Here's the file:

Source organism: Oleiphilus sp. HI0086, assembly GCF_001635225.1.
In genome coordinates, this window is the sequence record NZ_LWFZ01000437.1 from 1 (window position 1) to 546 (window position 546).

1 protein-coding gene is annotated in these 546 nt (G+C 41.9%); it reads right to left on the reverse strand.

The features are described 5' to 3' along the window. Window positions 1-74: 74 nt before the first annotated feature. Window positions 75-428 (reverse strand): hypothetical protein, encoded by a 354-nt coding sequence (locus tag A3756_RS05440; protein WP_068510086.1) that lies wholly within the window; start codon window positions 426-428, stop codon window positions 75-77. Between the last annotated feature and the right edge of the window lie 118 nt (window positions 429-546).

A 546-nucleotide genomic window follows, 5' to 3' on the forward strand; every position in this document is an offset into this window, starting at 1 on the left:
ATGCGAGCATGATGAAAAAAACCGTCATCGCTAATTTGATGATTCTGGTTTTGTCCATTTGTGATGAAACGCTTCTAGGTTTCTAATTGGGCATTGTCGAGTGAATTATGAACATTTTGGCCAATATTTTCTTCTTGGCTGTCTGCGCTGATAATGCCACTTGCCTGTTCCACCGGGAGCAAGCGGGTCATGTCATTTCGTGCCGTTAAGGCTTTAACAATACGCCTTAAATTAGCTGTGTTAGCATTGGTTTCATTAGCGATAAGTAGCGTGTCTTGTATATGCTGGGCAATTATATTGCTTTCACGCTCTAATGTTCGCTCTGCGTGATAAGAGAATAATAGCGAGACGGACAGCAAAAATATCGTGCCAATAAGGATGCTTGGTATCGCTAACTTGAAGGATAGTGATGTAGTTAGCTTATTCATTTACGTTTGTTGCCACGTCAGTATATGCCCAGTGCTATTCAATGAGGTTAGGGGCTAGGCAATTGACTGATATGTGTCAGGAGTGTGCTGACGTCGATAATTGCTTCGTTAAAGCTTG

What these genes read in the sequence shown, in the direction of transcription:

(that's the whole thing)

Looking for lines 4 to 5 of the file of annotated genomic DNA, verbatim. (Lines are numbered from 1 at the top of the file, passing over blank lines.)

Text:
The features are described 5' to 3' along the window. Window positions 1-74: 74 nt before the first annotated feature. Window positions 75-428 (reverse strand): hypothetical protein, encoded by a 354-nt coding sequence (locus tag A3756_RS05440; protein WP_068510086.1) that lies wholly within the window; start codon window positions 426-428, stop codon window positions 75-77. Between the last annotated feature and the right edge of the window lie 118 nt (window positions 429-546).

A 546-nucleotide genomic window follows, 5' to 3' on the forward strand; every position in this document is an offset into this window, starting at 1 on the left: